Protein Kinases are enzymes that catalyze the transfer of a chemical tag to various amino acids of target proteins or substrates. This chemical tag is known as a “phosphoryl group”, and the process is thereby termed “phosphorylation”. Phosphorylation of a target protein can fine tune its activity or in some cases act as a molecular switch, turning the targeted protein on or off. This process is involved in every facet of human physiological activity from memory formation to the beating of our hearts.
Aberrant phosphorylation events have been proposed to underlie many human diseases, including Alzheimer’s disease, cancer, and many different heart conditions. We are interested in how these protein kinases regulate the function of various proteins in neuronal, muscular and neuromuscular junctions; from ion channels to adapter proteins. To study these systems, we use structure-function approaches. Primarily, the lab uses X-ray crystallography and single particle cryo-electron microscopy combined with biophysical and biochemical assays to study the function of the protein kinases.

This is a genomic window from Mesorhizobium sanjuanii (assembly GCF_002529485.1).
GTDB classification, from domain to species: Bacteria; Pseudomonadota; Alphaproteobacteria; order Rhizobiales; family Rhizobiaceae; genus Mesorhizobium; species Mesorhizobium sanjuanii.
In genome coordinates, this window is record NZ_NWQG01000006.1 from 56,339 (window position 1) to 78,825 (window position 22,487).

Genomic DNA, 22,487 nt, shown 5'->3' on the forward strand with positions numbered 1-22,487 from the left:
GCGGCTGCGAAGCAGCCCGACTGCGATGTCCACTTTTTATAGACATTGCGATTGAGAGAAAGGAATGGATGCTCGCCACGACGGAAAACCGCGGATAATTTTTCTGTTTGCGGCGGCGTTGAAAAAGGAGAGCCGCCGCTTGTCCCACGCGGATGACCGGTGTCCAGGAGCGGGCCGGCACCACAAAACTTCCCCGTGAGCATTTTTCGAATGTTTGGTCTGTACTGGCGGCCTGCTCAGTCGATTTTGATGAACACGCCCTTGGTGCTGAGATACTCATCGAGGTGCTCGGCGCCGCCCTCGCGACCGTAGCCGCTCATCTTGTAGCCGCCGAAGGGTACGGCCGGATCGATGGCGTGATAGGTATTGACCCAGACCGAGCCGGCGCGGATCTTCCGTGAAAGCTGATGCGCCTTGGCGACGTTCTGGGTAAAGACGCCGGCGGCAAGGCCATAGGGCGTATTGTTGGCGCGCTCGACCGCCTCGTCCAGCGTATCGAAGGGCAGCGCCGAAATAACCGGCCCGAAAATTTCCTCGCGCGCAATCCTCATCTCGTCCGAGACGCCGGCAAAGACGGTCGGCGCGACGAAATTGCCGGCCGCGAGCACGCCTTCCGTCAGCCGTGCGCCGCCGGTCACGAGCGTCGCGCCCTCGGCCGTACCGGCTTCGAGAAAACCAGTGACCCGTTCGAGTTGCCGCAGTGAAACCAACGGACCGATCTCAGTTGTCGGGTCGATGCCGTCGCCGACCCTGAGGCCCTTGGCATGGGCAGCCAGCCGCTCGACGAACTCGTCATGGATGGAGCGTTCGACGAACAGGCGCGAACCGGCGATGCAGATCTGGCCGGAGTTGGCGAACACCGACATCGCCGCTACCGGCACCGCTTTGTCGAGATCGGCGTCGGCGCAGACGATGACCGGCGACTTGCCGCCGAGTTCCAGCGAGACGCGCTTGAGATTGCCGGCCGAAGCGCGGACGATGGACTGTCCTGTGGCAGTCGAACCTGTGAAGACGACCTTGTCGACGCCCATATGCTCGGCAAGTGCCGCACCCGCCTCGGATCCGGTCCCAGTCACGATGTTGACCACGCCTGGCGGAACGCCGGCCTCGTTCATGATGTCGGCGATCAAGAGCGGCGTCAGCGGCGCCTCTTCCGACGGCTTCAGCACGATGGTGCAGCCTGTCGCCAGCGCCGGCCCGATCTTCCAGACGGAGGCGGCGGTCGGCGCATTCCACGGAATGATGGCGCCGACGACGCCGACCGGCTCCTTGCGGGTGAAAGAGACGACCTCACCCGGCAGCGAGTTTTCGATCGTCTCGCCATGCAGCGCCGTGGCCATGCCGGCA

Our over-arching goal is to uncover the molecular mechanisms of under-studied kinases and develop novel therapeutic tools that alter their activities. High-resolution structures often provide clues for how to alter their functions using site-directed mutagenesis or reveal novel pockets that can be used for structure-based drug design. Together these approaches contribute to our understanding of these fascinating enzymes, while at the same time provide new therapeutic strategies and for creating novel treatments against common human afflictions.